Wills and Trusts FAQs
What is Better, a Will, or a Trust?
A trust will streamline the process of transferring an estate after you die while avoiding a lengthy and potentially costly period of probate. However, if you have minor children, creating a will that names a guardian is critical to protecting both the minors and any inheritance. Deciding between a will or a trust is a personal choice, and some experts recommend having both. A will is typically less expensive and easier to set up than a trust, an expensive and often complex legal document.
Do You Need Both a Trust and a Will?
Nearly everyone should have a will, but not everyone most likely needs a living or irrevocable trust. If you have property and assets to place in a trust and have minor children, having both estate-planning vehicles might make sense.
Does a Will Override a Living Trust?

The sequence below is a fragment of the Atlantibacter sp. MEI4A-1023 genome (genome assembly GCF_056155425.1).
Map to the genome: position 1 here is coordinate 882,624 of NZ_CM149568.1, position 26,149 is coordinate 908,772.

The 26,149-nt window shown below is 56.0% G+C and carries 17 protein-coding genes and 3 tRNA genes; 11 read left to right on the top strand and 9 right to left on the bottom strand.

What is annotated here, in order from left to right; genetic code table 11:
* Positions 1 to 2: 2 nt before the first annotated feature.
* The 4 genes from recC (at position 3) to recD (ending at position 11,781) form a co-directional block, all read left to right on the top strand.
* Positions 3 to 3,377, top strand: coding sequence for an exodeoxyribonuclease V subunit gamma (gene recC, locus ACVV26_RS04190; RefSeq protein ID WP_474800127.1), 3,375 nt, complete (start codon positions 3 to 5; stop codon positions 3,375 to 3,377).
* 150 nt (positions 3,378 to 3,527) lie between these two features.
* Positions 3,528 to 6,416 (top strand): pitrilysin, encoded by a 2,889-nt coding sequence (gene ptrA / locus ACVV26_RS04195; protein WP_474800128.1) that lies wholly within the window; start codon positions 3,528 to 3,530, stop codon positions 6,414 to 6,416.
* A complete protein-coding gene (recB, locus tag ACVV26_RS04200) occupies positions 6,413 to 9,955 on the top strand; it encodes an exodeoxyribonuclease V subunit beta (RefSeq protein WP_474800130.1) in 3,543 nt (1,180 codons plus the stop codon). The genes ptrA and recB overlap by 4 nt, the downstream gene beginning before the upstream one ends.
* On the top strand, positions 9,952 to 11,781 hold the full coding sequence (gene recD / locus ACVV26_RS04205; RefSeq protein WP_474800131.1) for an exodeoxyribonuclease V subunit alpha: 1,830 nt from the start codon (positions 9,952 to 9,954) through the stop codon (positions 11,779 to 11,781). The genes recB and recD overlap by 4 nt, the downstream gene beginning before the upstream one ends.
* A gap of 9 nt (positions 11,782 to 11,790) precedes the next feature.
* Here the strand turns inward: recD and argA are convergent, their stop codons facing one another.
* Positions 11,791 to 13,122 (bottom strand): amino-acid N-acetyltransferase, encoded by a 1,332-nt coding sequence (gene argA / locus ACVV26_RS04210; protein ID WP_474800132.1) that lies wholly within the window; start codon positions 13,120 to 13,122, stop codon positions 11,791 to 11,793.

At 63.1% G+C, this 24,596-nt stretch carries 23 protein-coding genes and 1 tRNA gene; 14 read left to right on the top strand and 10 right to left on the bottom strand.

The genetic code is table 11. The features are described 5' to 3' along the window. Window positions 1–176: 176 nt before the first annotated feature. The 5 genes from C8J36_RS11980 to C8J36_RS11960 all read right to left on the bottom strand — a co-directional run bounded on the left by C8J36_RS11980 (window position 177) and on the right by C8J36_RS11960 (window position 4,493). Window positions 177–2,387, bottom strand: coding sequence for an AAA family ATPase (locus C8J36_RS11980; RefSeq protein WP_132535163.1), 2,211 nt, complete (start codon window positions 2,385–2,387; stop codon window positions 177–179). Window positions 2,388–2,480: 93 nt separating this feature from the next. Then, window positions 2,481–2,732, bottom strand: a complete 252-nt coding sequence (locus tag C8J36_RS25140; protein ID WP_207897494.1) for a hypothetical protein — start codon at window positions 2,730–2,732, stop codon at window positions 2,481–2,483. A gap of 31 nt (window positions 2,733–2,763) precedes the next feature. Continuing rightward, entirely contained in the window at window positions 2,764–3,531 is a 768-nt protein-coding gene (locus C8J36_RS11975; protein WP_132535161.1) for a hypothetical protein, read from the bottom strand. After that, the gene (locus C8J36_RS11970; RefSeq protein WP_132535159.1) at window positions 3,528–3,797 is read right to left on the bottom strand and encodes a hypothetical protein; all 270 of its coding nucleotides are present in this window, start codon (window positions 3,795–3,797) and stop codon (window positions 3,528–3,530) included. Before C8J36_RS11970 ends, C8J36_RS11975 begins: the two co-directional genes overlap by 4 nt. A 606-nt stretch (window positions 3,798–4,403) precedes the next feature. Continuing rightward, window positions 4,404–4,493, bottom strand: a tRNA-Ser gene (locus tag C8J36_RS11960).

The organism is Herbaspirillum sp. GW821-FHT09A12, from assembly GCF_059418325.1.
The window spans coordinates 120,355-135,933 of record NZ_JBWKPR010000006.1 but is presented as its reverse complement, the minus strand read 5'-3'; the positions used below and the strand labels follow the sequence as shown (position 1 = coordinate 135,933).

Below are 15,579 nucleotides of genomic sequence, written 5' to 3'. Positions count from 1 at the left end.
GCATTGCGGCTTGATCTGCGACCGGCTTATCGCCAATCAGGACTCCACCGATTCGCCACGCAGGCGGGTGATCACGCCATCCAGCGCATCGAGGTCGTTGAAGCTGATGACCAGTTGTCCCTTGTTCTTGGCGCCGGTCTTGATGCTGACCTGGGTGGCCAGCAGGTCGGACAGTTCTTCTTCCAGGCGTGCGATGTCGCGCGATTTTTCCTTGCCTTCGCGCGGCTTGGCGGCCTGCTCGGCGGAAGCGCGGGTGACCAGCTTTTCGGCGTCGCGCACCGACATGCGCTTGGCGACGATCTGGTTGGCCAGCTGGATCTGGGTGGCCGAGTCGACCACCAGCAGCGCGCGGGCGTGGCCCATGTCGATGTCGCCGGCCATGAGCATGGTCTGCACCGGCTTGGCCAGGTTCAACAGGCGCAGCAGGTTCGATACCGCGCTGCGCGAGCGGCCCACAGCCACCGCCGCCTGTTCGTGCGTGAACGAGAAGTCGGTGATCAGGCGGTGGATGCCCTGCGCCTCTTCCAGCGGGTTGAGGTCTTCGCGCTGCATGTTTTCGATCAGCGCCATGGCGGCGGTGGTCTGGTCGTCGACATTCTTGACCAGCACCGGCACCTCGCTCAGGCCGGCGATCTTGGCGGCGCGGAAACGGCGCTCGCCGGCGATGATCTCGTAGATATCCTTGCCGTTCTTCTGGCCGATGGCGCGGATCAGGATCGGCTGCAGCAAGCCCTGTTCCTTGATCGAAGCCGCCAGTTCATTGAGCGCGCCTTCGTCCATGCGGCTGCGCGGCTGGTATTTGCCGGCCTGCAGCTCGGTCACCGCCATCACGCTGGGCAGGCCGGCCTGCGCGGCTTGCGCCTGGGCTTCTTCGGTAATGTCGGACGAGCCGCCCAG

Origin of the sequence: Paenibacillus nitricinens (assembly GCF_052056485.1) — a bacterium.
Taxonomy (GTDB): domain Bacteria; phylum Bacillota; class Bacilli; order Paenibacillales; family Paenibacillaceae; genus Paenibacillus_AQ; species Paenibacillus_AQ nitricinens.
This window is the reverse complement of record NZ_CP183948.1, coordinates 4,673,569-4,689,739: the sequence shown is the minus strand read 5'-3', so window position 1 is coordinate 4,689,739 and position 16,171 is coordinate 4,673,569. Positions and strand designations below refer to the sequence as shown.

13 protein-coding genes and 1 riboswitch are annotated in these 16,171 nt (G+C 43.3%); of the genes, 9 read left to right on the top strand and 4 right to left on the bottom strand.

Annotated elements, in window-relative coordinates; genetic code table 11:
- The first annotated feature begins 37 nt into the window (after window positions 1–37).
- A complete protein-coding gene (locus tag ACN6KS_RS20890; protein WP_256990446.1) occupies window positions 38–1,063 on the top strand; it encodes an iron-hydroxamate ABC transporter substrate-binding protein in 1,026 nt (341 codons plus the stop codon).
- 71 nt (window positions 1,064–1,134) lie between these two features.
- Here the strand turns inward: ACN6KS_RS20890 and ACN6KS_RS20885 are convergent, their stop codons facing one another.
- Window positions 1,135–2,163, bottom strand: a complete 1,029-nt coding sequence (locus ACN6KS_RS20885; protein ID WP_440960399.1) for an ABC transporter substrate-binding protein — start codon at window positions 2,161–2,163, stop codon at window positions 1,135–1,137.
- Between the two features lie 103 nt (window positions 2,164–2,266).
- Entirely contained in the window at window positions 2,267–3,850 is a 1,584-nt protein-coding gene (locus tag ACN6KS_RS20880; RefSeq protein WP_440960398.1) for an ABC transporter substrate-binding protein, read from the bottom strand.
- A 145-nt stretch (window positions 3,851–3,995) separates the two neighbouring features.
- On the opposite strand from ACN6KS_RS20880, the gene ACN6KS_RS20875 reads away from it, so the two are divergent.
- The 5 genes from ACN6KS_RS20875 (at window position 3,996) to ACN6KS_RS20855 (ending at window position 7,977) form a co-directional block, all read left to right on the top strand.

A will and a living trust are two separate legal documents. One doesn't usually trump another, but if the issue arises, a living trust will most likely override a will because a trust is its own entity.5
How Much Does it Cost to Set Up a Trust?
The cost to set up a trust depends on various factors, including the type of trust, the state you live in, and how complex the legal document. A simple trust done online with LegalZoom costs less than $300. Whether such a trust will accomplish your estate planning goals for the specific state in which you live is another question to ask.
The Bottom Line
It is important to settle your affairs earlier rather than later in life. A will or a trust, or both, can ensure your assets and possessions end up where you want them to go. If you have minor children, you should absolutely make a will to name guardianship. A trust will streamline your estate's transfer, unlike a will, which goes through probate. Making an estate plan a priority now can save money and precious time later, and help your loved ones avoid potential financial hardship.